On 28 December 2021, the Supreme Court Chamber (SCC) issued its decision dismissing the International Co-Prosecutor’s (ICP) appeal requesting the SCC to send the case against Yim Tith to the ECCC Trial Chamber for trial. The appeal was based on the ECCC’s legal framework that includes a ‘default mechanism’ requiring a case to go to trial unless at least four of the five Pre-Trial Chamber (PTC) Judges overturn the Indictment, which they did not do in their September 2021 decision.
The SCC Judges all agreed that it was in the interests of justice to hear the ICP’s application. With one dissent, the SCC concluded that the absence of a definitive and enforceable indictment following the PTC’s decision justified terminating the case before any determination could be made regarding Yim Tith’s guilt. The SCC decision is final and will not be appealed.
In her dissent, Judge Maureen Harding Clark agreed that Yim Tith’s case should be terminated but for reasons beyond the absence of a valid indictment. Recognizing the ICP’s legitimate arguments, she found that under the rules of justice, the PTC Judges’ decision ought to have been quashed for its lack of legal certainty and clarity and its failure to allow the default mechanism to operate. However, she concluded that, due to irreconcilable differences between ECCC’s national and international components, it would be futile for the SCC to order the PTC to reconsider the disagreement between the Co-Investigating Judges on whether Yim Tith fell within the ECCC’s personal jurisdiction. Therefore, no realistic avenue existed to correct the PTC’s defective decision, and for that ultimate reason, she determined the case should be terminated.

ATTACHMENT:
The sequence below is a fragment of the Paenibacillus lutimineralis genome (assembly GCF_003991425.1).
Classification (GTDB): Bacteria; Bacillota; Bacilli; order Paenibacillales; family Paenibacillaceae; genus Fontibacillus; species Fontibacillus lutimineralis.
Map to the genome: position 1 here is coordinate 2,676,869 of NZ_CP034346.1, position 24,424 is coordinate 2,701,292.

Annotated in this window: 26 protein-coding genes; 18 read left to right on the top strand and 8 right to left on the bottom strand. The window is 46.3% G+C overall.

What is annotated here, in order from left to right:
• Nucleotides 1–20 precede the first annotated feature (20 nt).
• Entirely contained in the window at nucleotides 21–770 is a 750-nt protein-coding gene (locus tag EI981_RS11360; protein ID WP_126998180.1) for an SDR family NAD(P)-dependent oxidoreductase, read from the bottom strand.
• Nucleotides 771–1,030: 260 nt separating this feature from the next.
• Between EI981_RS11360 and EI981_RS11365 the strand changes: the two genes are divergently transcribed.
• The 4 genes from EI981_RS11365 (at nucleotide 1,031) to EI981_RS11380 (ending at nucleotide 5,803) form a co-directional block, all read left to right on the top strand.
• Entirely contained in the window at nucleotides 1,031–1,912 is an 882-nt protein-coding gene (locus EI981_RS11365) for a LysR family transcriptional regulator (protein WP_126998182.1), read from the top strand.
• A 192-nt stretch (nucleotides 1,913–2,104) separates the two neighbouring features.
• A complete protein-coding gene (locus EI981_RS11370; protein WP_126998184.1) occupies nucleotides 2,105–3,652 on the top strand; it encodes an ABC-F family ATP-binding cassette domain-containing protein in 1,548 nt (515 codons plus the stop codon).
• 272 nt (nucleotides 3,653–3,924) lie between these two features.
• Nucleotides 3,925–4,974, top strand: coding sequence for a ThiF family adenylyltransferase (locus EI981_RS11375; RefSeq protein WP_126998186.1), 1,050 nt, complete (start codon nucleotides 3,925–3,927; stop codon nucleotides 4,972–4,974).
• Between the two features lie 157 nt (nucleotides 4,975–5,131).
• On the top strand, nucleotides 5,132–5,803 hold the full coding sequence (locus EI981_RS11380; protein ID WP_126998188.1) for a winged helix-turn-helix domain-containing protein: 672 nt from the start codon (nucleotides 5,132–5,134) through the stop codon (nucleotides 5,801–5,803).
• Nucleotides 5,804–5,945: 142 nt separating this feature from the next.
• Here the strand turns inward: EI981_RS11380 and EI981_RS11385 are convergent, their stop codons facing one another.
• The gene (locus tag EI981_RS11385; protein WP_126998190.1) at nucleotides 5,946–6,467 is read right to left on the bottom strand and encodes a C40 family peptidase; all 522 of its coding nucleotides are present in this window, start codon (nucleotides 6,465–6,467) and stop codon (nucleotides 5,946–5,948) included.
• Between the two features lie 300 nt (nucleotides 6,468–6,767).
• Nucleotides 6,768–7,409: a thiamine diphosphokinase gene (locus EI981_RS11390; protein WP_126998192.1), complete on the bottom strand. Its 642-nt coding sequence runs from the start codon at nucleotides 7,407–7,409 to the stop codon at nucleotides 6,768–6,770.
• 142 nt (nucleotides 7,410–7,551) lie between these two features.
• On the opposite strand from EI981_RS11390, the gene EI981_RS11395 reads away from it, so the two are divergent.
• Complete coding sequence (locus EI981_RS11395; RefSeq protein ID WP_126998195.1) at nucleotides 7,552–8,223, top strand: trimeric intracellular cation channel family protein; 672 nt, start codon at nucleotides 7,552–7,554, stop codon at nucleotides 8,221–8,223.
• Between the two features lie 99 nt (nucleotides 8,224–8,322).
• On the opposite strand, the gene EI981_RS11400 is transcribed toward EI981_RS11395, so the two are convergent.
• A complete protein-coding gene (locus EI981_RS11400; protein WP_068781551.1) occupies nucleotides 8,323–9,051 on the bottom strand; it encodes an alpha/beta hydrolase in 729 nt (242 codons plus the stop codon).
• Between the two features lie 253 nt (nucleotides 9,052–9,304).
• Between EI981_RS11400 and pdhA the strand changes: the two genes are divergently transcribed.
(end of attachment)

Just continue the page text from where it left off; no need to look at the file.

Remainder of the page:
It is important for the victims of crimes alleged in the Indictment against Yim Tith, and Cambodian society in general, to understand what the SCC dismissal does not mean. The SCC did not find that Yim Tith was innocent of the very serious crimes for which he was indicted, including genocide, crimes against humanity such as murder, enslavement, torture, persecution and other inhumane acts such as forced marriage, and grave breaches of the Geneva Conventions. The SCC made no finding on his guilt or innocence. Rather, the dismissal means that there will be no trial before the ECCC to judicially determine his criminal liability.
The responsibility once again rests with the Cambodian domestic courts to deliver justice by determining whether Yim Tith is criminally liable for these very serious crimes, in an independent, impartial trial decided only on the law and the facts and ensuring fairness for all parties, including the defence and civil parties.